Czech tycoon Kretinsky’s £4.5bn bid for owner of Royal Mail rejected

Czech tycoon Kretinsky’s £4.5bn bid for owner of Royal Mail rejected
Daniel Kretinsky has been on a seemingly endless shopping spree across Europe in the past two years, taking stakes in companies he believes are undervalued. / bne IntelliNews
By Albin Sybera April 18, 2024

Czech energy and media tycoon Daniel Kretinsky has had his £4.5bn takeover bid for the owner of Royal Mail rejected.

International Distributions Services (IDS) shares jumped by 29% on April 17 after it announced it had turned down an indicative offer at 320p per share from Kretinsky’s EP Group, the Financial Times reported.

IDS stated that “the timing of the proposal is opportunistic” and that it “significantly undervalues IDS and its future prospects”.

EP now has until 15 May to announce whether it will make a binding offer for IDS; if not, it has to walk away.

Through his investment company VESA Equity Investment, Kretinsky already controls 27.5% of IDS, which is the owner of the British postal service Royal Mail, and the Netherlands-based parcel business GLS.

Kretinsky and his long-term business partner, Patrik Tkac, hold stakes in significant assets in both the UK and the Netherlands, including football side West Ham, supermarket chain J Sainsbury, and Dutch PostNL.

EP Group is advised by JPMorgan Chase, Citigroup, and BNP Paribas, FT noted, quoting sources close to the situation.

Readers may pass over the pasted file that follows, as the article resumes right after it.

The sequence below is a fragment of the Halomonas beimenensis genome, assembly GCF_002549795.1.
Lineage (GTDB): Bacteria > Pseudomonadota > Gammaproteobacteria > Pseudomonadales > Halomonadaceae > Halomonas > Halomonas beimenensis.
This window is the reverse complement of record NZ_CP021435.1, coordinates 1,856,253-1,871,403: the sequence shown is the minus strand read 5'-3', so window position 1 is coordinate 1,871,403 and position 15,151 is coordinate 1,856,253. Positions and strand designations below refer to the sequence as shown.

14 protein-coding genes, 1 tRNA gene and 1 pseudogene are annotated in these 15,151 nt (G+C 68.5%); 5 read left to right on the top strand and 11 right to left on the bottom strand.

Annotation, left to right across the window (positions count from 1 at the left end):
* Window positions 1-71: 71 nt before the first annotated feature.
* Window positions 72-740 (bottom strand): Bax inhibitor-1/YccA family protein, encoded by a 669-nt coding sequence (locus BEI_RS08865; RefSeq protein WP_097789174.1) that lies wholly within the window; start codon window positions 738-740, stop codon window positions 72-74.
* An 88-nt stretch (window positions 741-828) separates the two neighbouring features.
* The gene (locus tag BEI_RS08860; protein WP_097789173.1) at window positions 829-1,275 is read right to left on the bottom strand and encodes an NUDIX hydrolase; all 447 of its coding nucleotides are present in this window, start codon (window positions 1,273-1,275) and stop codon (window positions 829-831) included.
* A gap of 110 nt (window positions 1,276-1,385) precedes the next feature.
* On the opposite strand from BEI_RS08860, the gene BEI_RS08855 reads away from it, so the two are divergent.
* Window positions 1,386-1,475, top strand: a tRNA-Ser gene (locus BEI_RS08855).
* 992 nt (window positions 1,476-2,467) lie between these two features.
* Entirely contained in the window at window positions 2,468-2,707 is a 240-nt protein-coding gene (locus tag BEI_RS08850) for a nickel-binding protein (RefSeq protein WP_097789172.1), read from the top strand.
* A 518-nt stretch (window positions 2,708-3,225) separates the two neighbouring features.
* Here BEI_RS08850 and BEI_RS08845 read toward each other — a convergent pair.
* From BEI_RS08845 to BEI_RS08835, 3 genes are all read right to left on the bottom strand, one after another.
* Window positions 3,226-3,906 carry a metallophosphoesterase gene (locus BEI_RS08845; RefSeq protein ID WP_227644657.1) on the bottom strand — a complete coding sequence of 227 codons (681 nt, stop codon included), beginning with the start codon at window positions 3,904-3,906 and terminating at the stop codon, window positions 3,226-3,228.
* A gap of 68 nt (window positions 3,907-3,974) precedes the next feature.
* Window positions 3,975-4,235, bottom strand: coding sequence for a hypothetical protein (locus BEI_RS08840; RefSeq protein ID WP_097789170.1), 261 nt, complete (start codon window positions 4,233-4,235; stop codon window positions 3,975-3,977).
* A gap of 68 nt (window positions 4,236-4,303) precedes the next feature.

“Kretinsky will have to talk hard numbers and cast-iron financial commitments if he intends to continue a pursuit that would require a thumbs up from the government,” Nils Pratley commented in the Guardian on the turned down offer, noting Kretinsky’s contradictory statements, which appeared to rule out a bid for Royal Mail a year ago.

Pratley also noted that EP Group’s offer did not provide a hint of the future course of Royal Mail investments, including crucial questions the national parcel services face, such as whether the loss-making Royal Mail would be kept together with profitable GLS.

“As it happens, Kretinsky addressed the split idea a year ago – he argued it didn’t make sense – but, as we’ve seen, his thinking can move on,” Pratley wrote.

The FT's famous Lex column commented: "Daniel Křetínský’s reputation for mystery suggests he is difficult to understand. The Czech billionaire’s investment approach seems pretty straightforward: target very well-known, very underperforming companies."

It said IDS's value would be enhanced by spinning off GLS and negotiating with the UK government to have Royal Mail's service obligations lessened. "North of 400p a share might be needed to merit the board’s attention," it opined.

Boosted by the energy crisis, Kretinsky and Tkac have been on a seemingly endless shopping spree across Europe in the past two years, but their companies faced some disappointments in recent months.

This February, French IT company Atos ended talks with Kretinsky’s EPEI over a purchase of Atos unit Tech Foundations, which was already announced last August as completed. FT reported that Atos’ new management sought to re-negotiate the terms, while several minority shareholders and some French legislators criticised the selling of the strategic company to a foreign investor.

Kretinsky’s EPH energy infrastructure unit, EPIF, recently reported a 15% y/y drop in profits in 2023 as a result of deceased flow of Russian gas to Europe.

On the other side, Czech media have reported that EPH is looking forward to CZK44bn (€1.74bn) in payments from the German government for scaling down its coal activities in Germany. EPH is also poised to receive similar payments from the Slovak government.